Despite pharma's pandemic push, consumer trust in the industry still comes down to costs: study

A nurse administers a vaccine into a man's arm
Postpandemic, pharma companies need to reinvent the way they operate across R&D, commercial and supply chain, an Accenture analyst says. (Getty/FG Trade)

Turns out it’s going to take more than a successful vaccine response to a global pandemic to make Americans trust pharma companies.

A new study from Accenture shows a boomerang back to a familiar topic—drug costs.

“We asked what would increase trust in the pharmaceutical industry, and for many people there’s a clear link between cost and trust,” Brad Michel, managing director and life sciences lead at Accenture in North America, said.

The top two answers specifically pointed to reduced medication costs (41%) and more transparency in pricing (39%) as measures that would make the respondents trust pharma companies more. Accenture surveyed 1,800 people in May and June about their healthcare experiences.

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An earlier Accenture report from May suggested the new economic reality for pharma meant companies would have to work at changing the cost narrative with customers. It suggests focusing on value and outcome-based pricing to build trust.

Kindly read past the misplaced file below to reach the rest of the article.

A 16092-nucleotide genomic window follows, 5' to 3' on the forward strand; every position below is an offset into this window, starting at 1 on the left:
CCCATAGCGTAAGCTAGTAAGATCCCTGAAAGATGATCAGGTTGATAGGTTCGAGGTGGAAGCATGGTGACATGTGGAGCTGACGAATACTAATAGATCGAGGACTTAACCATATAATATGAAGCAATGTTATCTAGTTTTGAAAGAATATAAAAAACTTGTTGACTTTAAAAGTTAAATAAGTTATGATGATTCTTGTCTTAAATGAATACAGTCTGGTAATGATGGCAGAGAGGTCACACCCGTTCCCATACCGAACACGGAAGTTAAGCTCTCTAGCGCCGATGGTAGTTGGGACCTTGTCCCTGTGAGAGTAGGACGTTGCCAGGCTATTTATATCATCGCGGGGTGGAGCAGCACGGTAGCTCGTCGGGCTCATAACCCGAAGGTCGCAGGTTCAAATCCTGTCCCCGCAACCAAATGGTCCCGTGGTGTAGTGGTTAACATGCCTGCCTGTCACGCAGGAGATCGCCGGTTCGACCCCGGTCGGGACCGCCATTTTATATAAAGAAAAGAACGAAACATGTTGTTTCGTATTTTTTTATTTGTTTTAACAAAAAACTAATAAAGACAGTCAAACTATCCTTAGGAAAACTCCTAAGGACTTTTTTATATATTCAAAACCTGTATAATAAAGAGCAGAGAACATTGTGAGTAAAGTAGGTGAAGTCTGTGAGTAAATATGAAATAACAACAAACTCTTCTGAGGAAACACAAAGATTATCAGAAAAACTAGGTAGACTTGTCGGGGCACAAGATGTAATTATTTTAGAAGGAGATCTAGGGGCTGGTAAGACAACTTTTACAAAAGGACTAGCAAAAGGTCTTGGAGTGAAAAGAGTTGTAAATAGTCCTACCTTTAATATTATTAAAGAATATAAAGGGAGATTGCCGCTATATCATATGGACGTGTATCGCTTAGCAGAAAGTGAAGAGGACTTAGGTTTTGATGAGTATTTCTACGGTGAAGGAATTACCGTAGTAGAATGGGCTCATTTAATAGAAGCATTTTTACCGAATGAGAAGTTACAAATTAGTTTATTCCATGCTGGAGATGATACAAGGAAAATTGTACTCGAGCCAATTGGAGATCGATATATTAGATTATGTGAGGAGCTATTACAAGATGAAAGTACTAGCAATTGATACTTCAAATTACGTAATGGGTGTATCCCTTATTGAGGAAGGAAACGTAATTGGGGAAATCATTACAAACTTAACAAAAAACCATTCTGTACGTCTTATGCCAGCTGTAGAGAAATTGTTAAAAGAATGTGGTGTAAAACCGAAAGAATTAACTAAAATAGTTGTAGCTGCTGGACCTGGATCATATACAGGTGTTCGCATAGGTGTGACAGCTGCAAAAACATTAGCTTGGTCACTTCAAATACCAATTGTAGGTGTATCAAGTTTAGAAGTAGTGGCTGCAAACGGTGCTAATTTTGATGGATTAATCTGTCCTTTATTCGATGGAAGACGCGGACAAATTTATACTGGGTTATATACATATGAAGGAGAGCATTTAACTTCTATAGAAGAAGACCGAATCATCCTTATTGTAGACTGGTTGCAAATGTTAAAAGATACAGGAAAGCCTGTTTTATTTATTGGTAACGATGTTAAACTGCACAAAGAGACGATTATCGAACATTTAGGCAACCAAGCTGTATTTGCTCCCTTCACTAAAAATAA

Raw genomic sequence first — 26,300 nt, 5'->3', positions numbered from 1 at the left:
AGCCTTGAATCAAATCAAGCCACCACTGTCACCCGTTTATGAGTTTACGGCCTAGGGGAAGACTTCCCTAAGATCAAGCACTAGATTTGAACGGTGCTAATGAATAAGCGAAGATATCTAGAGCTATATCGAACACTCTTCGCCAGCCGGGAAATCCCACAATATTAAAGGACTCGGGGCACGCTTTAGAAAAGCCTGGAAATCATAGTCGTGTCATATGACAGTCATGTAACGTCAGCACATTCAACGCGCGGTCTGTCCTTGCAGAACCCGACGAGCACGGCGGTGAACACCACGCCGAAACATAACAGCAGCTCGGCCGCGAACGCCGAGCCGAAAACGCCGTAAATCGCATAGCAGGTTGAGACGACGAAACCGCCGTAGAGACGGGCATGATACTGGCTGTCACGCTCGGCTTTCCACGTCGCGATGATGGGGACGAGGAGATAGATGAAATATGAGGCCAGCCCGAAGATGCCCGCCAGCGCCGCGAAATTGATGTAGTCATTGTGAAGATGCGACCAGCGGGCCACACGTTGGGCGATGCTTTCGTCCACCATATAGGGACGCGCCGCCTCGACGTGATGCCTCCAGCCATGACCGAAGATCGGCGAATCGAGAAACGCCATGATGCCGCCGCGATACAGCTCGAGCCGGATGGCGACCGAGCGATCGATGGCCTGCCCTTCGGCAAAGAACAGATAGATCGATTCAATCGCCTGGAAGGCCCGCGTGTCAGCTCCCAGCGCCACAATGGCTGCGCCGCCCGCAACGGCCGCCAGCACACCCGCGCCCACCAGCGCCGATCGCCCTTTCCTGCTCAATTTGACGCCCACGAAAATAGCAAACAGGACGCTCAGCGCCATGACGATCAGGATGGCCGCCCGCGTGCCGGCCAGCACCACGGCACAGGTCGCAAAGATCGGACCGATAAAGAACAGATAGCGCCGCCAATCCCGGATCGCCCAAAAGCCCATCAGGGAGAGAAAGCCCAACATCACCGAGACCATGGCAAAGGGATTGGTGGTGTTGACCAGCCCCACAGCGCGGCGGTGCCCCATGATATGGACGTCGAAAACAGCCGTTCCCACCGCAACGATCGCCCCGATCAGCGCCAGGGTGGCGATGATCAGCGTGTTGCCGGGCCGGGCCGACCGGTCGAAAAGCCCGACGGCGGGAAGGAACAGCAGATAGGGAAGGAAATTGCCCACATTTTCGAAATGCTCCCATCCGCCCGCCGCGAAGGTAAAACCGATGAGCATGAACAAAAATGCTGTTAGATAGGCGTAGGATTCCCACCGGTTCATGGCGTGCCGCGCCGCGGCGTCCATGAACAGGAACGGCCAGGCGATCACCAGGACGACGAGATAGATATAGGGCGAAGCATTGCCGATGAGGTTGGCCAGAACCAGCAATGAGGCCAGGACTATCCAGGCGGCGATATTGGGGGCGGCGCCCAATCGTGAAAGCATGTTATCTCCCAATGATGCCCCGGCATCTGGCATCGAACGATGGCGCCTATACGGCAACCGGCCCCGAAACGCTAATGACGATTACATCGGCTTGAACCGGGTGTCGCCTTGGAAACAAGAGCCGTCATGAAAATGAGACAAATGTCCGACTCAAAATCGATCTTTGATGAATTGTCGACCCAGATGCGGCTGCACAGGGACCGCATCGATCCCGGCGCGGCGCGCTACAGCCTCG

Pharma did get a bit of a bump for its contributions during the pandemic. Fifteen percent of those surveyed said they trust pharma companies more than they did before. However, on the flip side, only 16% believe pharma companies "market their products in a trustworthy manner," and just 17% would allow pharma companies to work with their doctors to manage a chronic illness.

Michel sees the spotlight on the industry and its good deeds over the past 18 months as an opportunity.

“The industry needs to take all the good will and standout positive performance that happened during COVID with vaccine development and find a way to industrialize that and scale it across the rest of their business across therapeutic areas,” he said. “That’s going to require a combination of deploying technology, upscaling talent and reinventing the way they operate across R&D, across commercial and across the supply chain.”

RELATED: Pharma industry's reputation hits plateau amid spike in vaccine hesitancy

That's no small feat in an industry where moving quickly hasn’t been the norm.

However, while there may be some backsliding after the rush of changes across digital innovation, technologies, market strategies and drug development, Michel said he’s seeing large pharma organizations moving with purpose to scale pandemic-pushed changes including digital and technology adoption.

“The pace of change that happened during COVID is probably unsustainable for all of us, but I do think there is going to be staying power in many of these themes. Ultimately, it's going to propel the industry forward,” he said.